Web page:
By Julia Wilson-Peltier, Nathan Hale High School Student
My name is Julia Wilson-Peltier. I attend Nathan Hale high school and I am a tenth grade student; I am Lakota Sioux, Assiniboine Sioux, Turtle Mountain Chippewa, and Northern Cheyenne. I recently had a bad experience with a book at my school titled Brave New World. This book is very racist towards American Indians, and mocks our culture. Brave New World enforces negative stereotypes of Natives by referring to them as “savages” and makes it seem as if Natives are dirty drunks. In the book, the reservation is like a zoo and people visit it and look at Natives as if they are animals. Because of the fact that my culture isn’t represented in my school, it felt like kids were getting a bad impression of Natives. My language arts teacher did nothing to address the racist remarks in the book. It seemed as if no one respected Native culture because no one was doing anything to stick up for it, not even my teacher.
One evening I talked to my mom about this toxic reading material. She was shocked by how incredibly offensive the content was. My mother couldn’t even believe Nathan Hale would teach such a book. This conversation initiated a meeting with all of the tenth grade language arts teachers at my school. Some of them objected to the idea of banning the book from Nathan Hale, but luckily my principle, Jill Hudson, agreed that the book’s content was culturally inappropriate, irrelevant, and insensitive. Most of the language arts teachers at Nathan Hale lacked cultural competency, which made them unqualified to teach this book. Jill Hudson (the principle of Nathan Hale) helped my mom object to the book to the curriculum alignment committee. My mom and community members met with this committee to object to Brave New World and have it removed from the required reading list. My mother and community members worked so hard to have the book removed, that eventually Nathan Hale removed it from the curriculum of next years tenth grade language arts classes.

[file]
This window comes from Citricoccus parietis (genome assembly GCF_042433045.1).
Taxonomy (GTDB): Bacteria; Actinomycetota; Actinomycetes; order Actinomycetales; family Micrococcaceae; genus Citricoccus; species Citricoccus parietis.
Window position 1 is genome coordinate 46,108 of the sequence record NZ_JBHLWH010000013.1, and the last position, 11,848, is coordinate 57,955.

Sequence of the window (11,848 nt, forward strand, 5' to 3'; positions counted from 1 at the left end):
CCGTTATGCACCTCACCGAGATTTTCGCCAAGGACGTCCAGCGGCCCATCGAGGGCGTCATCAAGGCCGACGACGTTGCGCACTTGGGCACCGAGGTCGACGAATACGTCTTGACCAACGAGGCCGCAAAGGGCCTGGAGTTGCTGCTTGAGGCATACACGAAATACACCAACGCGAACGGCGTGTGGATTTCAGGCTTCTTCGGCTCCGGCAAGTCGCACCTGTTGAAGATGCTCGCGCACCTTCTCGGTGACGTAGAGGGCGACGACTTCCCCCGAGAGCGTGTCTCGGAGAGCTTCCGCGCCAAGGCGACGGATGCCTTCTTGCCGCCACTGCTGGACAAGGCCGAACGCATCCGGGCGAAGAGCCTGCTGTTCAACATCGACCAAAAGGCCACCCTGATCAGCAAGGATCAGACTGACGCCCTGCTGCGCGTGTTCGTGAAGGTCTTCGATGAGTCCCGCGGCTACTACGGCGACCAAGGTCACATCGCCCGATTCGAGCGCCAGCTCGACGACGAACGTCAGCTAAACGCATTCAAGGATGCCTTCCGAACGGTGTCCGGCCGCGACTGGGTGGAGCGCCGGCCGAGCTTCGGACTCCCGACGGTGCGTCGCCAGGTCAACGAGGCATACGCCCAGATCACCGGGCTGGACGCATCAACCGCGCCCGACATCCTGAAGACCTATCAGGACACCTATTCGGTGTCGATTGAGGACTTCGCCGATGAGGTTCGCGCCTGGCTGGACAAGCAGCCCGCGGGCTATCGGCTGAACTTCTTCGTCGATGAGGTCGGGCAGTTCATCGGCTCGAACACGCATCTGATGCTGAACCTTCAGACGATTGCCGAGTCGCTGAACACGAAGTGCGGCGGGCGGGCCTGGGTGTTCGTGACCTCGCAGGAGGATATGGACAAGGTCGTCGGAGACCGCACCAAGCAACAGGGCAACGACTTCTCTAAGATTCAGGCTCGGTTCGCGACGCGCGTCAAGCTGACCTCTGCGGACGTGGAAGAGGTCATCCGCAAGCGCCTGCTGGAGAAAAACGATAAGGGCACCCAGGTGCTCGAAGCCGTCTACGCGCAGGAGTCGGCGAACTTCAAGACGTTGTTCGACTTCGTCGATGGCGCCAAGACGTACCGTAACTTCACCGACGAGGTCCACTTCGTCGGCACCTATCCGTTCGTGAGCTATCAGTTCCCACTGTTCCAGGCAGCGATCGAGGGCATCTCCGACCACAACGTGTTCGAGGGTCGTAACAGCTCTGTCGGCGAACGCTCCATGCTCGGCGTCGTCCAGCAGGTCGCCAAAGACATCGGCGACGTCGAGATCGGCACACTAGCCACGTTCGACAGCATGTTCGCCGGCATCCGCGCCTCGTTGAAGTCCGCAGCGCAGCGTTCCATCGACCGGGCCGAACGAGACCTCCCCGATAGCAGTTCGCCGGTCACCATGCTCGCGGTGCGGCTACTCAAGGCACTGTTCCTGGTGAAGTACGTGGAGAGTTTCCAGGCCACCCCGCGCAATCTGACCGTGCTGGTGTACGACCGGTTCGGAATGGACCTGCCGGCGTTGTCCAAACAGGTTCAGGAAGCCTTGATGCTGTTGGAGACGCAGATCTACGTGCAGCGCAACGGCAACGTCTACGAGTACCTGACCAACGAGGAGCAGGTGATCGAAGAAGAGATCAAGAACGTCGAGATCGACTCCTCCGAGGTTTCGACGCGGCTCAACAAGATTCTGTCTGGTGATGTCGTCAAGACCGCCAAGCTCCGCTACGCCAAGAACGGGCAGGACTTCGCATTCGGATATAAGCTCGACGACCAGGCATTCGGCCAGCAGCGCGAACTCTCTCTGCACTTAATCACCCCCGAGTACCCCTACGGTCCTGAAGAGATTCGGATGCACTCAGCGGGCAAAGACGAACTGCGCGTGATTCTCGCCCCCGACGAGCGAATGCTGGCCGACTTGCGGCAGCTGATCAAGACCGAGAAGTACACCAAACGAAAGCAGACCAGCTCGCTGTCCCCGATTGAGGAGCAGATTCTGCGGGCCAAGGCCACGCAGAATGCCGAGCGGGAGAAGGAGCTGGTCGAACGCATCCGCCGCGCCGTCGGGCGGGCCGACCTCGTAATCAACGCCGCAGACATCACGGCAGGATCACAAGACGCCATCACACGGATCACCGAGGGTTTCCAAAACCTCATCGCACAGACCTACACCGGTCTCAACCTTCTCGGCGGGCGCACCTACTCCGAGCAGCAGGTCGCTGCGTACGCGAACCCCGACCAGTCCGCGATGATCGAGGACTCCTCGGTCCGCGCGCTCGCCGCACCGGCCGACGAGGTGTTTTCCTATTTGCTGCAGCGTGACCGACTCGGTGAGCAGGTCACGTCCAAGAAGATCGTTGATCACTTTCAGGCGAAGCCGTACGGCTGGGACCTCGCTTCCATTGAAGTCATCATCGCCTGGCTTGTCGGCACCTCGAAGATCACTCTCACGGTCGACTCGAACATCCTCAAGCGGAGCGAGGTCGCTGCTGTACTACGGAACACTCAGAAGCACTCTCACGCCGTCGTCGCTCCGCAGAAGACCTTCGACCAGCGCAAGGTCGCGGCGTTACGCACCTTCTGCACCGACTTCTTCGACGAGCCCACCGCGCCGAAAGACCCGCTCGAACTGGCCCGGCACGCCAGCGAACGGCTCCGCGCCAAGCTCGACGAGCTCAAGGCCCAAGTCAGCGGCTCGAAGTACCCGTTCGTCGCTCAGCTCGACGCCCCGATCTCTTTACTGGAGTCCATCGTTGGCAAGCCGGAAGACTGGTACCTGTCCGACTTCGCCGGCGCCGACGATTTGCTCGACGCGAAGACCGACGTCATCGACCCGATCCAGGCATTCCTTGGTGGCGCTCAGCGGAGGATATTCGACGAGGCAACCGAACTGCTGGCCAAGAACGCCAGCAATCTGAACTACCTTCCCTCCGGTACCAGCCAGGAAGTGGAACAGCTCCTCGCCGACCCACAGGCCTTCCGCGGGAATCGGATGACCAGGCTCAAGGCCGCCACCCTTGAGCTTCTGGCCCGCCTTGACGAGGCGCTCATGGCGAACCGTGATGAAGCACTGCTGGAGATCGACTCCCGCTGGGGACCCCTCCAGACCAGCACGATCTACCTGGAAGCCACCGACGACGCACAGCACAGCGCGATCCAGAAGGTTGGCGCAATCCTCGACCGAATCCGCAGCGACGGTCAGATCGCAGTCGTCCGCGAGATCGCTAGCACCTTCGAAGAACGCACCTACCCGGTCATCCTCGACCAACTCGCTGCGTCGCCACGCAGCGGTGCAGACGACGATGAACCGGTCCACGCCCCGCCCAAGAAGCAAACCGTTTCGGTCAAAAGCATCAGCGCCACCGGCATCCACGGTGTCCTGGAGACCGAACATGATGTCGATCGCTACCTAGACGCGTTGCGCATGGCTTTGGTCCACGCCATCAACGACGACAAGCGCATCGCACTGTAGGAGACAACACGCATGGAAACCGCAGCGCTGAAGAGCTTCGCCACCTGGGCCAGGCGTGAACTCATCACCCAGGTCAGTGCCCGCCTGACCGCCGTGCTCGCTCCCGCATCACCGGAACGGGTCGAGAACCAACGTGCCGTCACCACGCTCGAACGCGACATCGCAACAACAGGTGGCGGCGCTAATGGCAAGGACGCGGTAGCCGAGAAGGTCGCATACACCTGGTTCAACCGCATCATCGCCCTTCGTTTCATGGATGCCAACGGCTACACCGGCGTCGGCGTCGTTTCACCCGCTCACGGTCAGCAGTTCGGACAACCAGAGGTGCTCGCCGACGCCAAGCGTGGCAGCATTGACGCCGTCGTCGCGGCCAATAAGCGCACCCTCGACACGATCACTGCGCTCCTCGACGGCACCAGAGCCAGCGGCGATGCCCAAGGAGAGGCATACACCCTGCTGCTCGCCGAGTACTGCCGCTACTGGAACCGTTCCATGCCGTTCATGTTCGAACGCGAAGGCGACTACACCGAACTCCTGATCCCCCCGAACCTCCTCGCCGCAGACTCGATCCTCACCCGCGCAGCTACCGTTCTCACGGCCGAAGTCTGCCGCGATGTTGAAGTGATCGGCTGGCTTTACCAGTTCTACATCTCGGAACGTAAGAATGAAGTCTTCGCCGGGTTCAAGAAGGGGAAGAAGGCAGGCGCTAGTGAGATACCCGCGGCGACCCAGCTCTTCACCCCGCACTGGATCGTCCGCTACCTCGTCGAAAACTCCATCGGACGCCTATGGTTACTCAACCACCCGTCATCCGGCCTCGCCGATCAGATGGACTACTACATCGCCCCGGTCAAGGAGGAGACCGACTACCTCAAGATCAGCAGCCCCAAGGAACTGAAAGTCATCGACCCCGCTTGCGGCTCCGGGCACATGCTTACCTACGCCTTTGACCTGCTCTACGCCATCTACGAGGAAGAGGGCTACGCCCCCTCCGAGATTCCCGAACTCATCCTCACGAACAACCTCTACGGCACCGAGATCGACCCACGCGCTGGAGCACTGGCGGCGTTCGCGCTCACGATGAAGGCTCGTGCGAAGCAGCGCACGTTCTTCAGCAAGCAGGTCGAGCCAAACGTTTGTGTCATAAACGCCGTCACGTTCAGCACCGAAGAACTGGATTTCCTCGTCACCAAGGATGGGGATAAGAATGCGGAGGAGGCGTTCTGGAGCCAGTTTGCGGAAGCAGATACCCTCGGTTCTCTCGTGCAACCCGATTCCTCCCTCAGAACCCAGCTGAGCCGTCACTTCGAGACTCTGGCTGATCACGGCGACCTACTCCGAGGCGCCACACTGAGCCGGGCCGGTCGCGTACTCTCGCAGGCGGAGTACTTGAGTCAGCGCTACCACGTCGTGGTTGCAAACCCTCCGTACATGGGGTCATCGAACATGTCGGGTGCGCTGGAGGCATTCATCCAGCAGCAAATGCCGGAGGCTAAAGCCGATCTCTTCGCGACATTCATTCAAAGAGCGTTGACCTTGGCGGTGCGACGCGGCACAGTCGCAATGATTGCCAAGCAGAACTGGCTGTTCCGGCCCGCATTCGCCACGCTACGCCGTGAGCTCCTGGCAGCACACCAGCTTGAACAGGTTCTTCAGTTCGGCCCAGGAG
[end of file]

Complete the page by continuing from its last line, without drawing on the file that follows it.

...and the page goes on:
From this experience, I have learned that with a lot of hard work and dedication you can make positive change in the community. I believe in order to make change happen you have to be passionate about a cause because if you don’t care much about it, you will not put forward your best effort to create change. I believe this is exactly what my mom has done. She was very passionate about removing that book because it affected the Native youth at my school in a very negative way. My mom showed a lot of dedication and perseverance because it was an approximately four month process of having the book removed from Nathan Hale. I am very proud of my mom for this, she is a very good role model because she’s not afraid to stick up for what she believes in which shows strong leadership. Brave New World continues to be on the required reading list District wide with the exception of Nathan Hale. An appeal process is in motion to remove this text district wide. This is the first text book on the required aligned curriculum list to be protested and therefore setting a new standard for appropriate, relevant and culturally sensitive reading literature. It is unfortunate that in 2010 we continue to struggle against inequality, social injustice and racism in the school systems, however with solidarity, unity and proactive community involvement we can make sustainable change. We are change agents when we stand up, take a position and voice our opinions, thoughts and feelings. This is called cultural integrity and I believe as young Native youth we can and will thrive as carriers of our heritage, traditions, culture and tribal values.